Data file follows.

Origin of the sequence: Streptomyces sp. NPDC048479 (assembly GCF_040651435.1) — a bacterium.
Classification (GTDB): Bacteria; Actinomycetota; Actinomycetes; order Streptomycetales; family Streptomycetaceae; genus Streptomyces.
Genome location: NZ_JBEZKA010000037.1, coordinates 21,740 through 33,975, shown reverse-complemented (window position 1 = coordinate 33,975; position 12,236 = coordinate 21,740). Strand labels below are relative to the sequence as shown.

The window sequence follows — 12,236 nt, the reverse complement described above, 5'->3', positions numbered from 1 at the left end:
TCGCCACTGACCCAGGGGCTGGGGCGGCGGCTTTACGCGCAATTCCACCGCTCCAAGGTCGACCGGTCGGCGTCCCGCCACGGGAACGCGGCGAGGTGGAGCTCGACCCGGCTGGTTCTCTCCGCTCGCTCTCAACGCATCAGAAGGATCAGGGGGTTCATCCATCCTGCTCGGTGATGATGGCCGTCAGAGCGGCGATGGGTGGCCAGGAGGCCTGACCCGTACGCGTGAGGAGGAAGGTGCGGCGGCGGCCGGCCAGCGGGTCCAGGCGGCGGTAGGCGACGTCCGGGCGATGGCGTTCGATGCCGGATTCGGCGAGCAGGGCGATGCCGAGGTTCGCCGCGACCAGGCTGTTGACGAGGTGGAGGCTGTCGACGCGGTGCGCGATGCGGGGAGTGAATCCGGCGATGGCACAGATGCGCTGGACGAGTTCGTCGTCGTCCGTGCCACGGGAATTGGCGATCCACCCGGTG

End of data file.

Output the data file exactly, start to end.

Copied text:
Origin of the sequence: Streptomyces sp. NPDC048479 (assembly GCF_040651435.1) — a bacterium.
Classification (GTDB): Bacteria; Actinomycetota; Actinomycetes; order Streptomycetales; family Streptomycetaceae; genus Streptomyces.
Genome location: NZ_JBEZKA010000037.1, coordinates 21,740 through 33,975, shown reverse-complemented (window position 1 = coordinate 33,975; position 12,236 = coordinate 21,740). Strand labels below are relative to the sequence as shown.

The window sequence follows — 12,236 nt, the reverse complement described above, 5'->3', positions numbered from 1 at the left end:
TCGCCACTGACCCAGGGGCTGGGGCGGCGGCTTTACGCGCAATTCCACCGCTCCAAGGTCGACCGGTCGGCGTCCCGCCACGGGAACGCGGCGAGGTGGAGCTCGACCCGGCTGGTTCTCTCCGCTCGCTCTCAACGCATCAGAAGGATCAGGGGGTTCATCCATCCTGCTCGGTGATGATGGCCGTCAGAGCGGCGATGGGTGGCCAGGAGGCCTGACCCGTACGCGTGAGGAGGAAGGTGCGGCGGCGGCCGGCCAGCGGGTCCAGGCGGCGGTAGGCGACGTCCGGGCGATGGCGTTCGATGCCGGATTCGGCGAGCAGGGCGATGCCGAGGTTCGCCGCGACCAGGCTGTTGACGAGGTGGAGGCTGTCGACGCGGTGCGCGATGCGGGGAGTGAATCCGGCGATGGCACAGATGCGCTGGACGAGTTCGTCGTCGTCCGTGCCACGGGAATTGGCGATCCACCCGGTG